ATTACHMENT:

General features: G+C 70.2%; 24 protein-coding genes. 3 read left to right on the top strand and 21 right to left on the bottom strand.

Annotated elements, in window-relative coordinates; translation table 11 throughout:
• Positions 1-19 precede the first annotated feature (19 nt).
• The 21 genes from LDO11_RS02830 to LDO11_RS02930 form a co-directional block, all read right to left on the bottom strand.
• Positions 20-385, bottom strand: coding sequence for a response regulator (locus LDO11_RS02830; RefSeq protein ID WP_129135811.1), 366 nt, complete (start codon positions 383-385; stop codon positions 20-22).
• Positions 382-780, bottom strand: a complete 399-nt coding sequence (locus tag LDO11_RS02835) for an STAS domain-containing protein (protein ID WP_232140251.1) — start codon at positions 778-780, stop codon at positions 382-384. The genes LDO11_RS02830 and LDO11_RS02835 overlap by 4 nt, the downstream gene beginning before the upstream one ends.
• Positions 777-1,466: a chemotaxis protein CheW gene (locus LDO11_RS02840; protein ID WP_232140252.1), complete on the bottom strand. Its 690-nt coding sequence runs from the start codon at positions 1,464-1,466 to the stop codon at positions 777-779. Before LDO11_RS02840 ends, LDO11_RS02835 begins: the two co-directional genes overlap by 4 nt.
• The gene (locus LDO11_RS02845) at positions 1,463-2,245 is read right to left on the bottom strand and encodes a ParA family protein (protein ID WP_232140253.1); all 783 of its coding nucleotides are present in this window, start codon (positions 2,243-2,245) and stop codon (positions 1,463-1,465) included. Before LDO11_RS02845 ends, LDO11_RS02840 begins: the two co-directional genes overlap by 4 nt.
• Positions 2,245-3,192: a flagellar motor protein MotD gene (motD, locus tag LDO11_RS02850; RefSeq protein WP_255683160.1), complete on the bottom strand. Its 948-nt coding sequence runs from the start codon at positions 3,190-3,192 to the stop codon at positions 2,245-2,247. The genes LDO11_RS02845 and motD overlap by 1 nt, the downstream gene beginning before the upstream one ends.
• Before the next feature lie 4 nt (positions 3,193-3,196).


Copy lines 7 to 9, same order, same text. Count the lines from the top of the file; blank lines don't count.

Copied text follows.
• Positions 777-1,466: a chemotaxis protein CheW gene (locus LDO11_RS02840; protein ID WP_232140252.1), complete on the bottom strand. Its 690-nt coding sequence runs from the start codon at positions 1,464-1,466 to the stop codon at positions 777-779. Before LDO11_RS02840 ends, LDO11_RS02835 begins: the two co-directional genes overlap by 4 nt.
• The gene (locus LDO11_RS02845) at positions 1,463-2,245 is read right to left on the bottom strand and encodes a ParA family protein (protein ID WP_232140253.1); all 783 of its coding nucleotides are present in this window, start codon (positions 2,243-2,245) and stop codon (positions 1,463-1,465) included. Before LDO11_RS02845 ends, LDO11_RS02840 begins: the two co-directional genes overlap by 4 nt.
• Positions 2,245-3,192: a flagellar motor protein MotD gene (motD, locus tag LDO11_RS02850; RefSeq protein WP_255683160.1), complete on the bottom strand. Its 948-nt coding sequence runs from the start codon at positions 3,190-3,192 to the stop codon at positions 2,245-2,247. The genes LDO11_RS02845 and motD overlap by 1 nt, the downstream gene beginning before the upstream one ends.